On June 19, the American Academy of Arts & Sciences’ Commission on the Humanities and Social Sciences released The Heart of the Matter, and the communication arts & sciences are featured prominently in the Commission’s report.
In answering a bipartisan request from Congress to “assess the state of humanistic and social scientific scholarship and education,” the report offers a comprehensive statement on the role of the humanities in American life, asserting that the humanities are essential to efforts to achieve important national goals: educating Americans in the knowledge and skills they need to thrive; fostering an innovative and competitive society; and equipping the nation for leadership in an interconnected world.
In sections devoted to K-12 education, colleges, research, cultural institutions, and international security and competitiveness, the Commission makes 12 recommendations:
- Support full literacy as the foundation for all learning;
- Create cohesive curricula to ensure basic competencies;
- Strengthen support for teachers;
- Increase access to online resources;
- Invest in the preparation of citizens;
- Increase investment in research and discovery;
- Encourage all disciplines to address Grand Challenges;
- Communicate the importance of research to the public;
- Promote language learning;
- Expand education in international affairs and transnational studies;
- Support study abroad and international exchange programs; and
- Create new partnerships to increase public engagement.
Peppered throughout the report are conclusions and recommendations that recognize the role and power of the communication arts & sciences as both a humanities discipline and a social science. Indeed, the opening paragraph of the report’s Executive Summary highlights communication: “As we strive to create a more civil public discourse, a more adaptable and creative workforce, and a more secure nation, the humanities and social sciences are the heart of the matter, the keeper of the republic—a source of national memory and civic vigor, cultural understanding and communication, individual fulfillment and the ideals we hold in common.”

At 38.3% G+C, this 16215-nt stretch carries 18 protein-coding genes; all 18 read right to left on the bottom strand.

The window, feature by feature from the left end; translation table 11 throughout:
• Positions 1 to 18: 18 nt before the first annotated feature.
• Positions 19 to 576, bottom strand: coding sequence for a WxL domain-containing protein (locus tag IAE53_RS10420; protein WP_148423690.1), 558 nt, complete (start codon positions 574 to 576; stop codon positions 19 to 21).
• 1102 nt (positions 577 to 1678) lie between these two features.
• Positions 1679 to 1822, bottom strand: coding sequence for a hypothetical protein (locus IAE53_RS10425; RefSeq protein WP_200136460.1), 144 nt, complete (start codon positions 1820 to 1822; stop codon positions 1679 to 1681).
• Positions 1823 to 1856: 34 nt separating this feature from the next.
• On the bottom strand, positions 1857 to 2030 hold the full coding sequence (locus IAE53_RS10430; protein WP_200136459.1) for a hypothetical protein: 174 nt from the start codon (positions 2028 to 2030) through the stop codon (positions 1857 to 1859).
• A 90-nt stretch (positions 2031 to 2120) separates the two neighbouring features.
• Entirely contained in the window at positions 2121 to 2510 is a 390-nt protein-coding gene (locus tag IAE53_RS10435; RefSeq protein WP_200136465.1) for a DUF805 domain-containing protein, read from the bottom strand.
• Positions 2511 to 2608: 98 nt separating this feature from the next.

The Heart of the Matter recognizes the need to “foster a society that is innovative, competitive, and strong,” arguing that such a society emerges when educators focus on “problem-solving, critical analysis, and communication skills.” The report praises the Common Core initiative’s emphasis on “skills in communications,” and it recognizes the value and relevance of communication skills as central to a “liberal education” and as desirable for employers and employees in the expanding global marketplace. The Commission also “calls for a national commitment to building critical intercultural skills at every stage of the education system,” skills that are undeniably rooted in the enhanced appreciation of intercultural communication.
The Commission’s recognition of the relevance and role of the communication arts & sciences for the humanities and social sciences in general is best illustrated by its call for an enhanced national commitment to a truly liberal arts educational system: “There is no reason liberal arts education cannot flourish in a new environment using new tools. The future will still need the human skills that the liberal arts promote, and perhaps will need them more than ever: skills in communication, interpretation, linking and synthesizing domains of knowledge, and imbuing facts with meaning and value.”
The co-chairs of the Commission on the Humanities and Social Sciences were Duke University President Richard Brodhead and retired Exelon Corporation CEO John W. Rowe. The Commission included scores of scholars, artists, journalists, and higher education administrators. Also serving on the Commission was Kathleen Hall Jamieson (right), Professor of Communication and Director of the Annenberg Public Policy Center at the University of Pennsylvania. Major funding for the Commission came from the Andrew W. Mellon Foundation and the Carnegie Corporation of New York.
To read The Heart of the Matter: The Humanities and Social Sciences for a Vibrant, Competitive, and Secure Nation, click here.